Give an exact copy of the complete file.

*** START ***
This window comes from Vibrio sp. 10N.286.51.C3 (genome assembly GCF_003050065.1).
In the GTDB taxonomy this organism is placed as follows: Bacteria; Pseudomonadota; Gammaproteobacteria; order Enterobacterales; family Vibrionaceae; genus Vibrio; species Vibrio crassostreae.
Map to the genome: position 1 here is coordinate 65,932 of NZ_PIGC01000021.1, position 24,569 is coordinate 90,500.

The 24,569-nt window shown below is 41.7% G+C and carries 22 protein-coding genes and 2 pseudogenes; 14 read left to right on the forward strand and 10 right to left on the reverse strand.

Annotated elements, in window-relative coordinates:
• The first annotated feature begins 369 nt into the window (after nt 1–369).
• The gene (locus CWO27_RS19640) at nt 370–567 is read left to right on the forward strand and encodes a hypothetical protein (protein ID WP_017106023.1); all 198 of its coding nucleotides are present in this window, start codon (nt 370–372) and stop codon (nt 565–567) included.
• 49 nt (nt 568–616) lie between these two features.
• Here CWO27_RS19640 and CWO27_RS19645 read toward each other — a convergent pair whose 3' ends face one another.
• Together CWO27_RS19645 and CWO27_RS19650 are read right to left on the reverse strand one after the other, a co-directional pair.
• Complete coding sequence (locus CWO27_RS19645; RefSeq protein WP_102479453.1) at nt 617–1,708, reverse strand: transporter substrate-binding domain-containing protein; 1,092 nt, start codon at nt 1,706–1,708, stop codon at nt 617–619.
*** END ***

This window comes from Vibrio sp. 10N.286.51.C3 (genome assembly GCF_003050065.1).
In the GTDB taxonomy this organism is placed as follows: Bacteria; Pseudomonadota; Gammaproteobacteria; order Enterobacterales; family Vibrionaceae; genus Vibrio; species Vibrio crassostreae.
Map to the genome: position 1 here is coordinate 65,932 of NZ_PIGC01000021.1, position 24,569 is coordinate 90,500.

The 24,569-nt window shown below is 41.7% G+C and carries 22 protein-coding genes and 2 pseudogenes; 14 read left to right on the forward strand and 10 right to left on the reverse strand.

Annotated elements, in window-relative coordinates:
• The first annotated feature begins 369 nt into the window (after nt 1–369).
• The gene (locus CWO27_RS19640) at nt 370–567 is read left to right on the forward strand and encodes a hypothetical protein (protein ID WP_017106023.1); all 198 of its coding nucleotides are present in this window, start codon (nt 370–372) and stop codon (nt 565–567) included.
• 49 nt (nt 568–616) lie between these two features.
• Here CWO27_RS19640 and CWO27_RS19645 read toward each other — a convergent pair whose 3' ends face one another.
• Together CWO27_RS19645 and CWO27_RS19650 are read right to left on the reverse strand one after the other, a co-directional pair.
• Complete coding sequence (locus CWO27_RS19645; RefSeq protein WP_102479453.1) at nt 617–1,708, reverse strand: transporter substrate-binding domain-containing protein; 1,092 nt, start codon at nt 1,706–1,708, stop codon at nt 617–619.